The case for building high speed railways in the UK will be developed using funding raised by a consortium of rail industry and 'regional, city and other public bodies', which have formed a public interest group to oversee the work.
Greengauge 21 director Jim Steer said that the group's aim is to develop a national high speed rail strategy, identify the technical standards that should apply in Britain, investigate funding options, and 'consult widely on the conclusions reached by earlier studies and on the outcome of this programme.'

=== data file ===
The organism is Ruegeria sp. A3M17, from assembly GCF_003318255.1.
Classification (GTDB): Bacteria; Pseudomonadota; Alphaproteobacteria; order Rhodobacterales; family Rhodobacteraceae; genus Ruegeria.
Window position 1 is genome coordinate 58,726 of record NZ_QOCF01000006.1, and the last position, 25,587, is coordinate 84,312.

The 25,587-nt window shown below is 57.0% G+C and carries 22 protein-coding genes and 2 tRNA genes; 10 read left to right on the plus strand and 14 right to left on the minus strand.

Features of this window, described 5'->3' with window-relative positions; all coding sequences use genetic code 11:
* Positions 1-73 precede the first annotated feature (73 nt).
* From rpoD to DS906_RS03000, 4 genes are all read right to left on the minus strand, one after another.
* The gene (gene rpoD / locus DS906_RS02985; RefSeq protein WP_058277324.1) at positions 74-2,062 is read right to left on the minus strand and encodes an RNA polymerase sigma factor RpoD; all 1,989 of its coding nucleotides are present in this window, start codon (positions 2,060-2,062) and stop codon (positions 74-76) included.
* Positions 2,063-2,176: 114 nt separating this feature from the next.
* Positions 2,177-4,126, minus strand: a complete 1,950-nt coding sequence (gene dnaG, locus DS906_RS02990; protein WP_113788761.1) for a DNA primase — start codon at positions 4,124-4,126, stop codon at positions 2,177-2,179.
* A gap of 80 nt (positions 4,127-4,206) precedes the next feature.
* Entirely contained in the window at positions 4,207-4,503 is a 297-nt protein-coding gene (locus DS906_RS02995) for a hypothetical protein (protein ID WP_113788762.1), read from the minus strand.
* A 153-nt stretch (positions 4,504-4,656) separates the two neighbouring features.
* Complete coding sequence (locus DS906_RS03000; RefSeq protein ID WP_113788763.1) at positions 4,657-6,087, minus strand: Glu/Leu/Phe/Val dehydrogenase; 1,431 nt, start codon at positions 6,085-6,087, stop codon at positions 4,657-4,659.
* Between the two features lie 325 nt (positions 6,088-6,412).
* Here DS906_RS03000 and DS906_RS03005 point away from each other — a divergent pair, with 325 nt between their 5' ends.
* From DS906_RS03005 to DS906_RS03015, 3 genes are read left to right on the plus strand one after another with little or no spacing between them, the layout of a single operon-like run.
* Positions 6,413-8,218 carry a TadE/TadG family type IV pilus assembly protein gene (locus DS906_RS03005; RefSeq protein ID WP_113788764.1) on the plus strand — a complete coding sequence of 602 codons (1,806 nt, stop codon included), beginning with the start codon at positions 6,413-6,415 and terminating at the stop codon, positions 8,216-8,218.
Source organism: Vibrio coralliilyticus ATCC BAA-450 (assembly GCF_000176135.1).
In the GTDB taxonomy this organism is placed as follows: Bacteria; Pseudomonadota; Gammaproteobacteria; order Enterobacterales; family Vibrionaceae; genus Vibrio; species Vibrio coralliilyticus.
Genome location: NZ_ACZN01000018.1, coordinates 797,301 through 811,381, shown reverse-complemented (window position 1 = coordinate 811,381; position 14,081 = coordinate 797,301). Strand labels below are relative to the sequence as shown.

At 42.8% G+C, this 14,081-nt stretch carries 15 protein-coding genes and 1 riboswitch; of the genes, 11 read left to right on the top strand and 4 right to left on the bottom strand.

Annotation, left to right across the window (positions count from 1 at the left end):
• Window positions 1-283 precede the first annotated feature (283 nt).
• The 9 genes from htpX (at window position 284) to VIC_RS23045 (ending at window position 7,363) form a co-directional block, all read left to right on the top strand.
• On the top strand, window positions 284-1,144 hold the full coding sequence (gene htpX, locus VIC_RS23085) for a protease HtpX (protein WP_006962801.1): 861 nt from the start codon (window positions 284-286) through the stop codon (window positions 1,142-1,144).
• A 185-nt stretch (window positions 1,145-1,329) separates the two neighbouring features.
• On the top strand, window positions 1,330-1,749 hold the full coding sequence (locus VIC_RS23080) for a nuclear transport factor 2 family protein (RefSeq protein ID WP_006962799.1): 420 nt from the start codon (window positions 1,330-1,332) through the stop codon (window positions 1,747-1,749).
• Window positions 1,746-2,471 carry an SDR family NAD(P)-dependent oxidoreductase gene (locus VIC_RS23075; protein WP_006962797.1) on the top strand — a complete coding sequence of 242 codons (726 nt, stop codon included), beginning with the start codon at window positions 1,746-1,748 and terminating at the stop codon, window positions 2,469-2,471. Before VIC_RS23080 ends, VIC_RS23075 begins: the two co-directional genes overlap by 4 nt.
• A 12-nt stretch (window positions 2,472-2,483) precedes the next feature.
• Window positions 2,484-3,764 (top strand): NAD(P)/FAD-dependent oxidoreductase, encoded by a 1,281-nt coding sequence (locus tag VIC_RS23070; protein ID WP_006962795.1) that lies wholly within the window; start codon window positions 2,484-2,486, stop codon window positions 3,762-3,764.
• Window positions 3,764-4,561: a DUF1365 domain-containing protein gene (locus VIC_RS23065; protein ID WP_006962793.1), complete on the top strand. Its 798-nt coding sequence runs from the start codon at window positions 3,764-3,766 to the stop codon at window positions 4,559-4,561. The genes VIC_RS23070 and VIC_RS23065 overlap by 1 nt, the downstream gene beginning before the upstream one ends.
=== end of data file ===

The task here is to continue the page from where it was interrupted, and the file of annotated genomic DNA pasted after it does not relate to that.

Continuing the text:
This will 'answer the questions that ministers and others raise about high-speed rail', according to Steer. 'We start from a perspective that this is all about achieving sustainable growth for the economy of Britain as a whole, rather than just a narrow concern about rail capacity'.
Consultancy Steer Davies Gleave has undertaken a study on behalf of Birmingham City Council and Greengauge 21 into the potential benefits of a high speed line between London and Birmingham. Journey times could be cut from 1:20 around 0:45, with 'significant productivity gains to the national and regional economy'. Forecasts using government guidance suggest GDP gains over 60 years of more than £5bn at 2002 prices.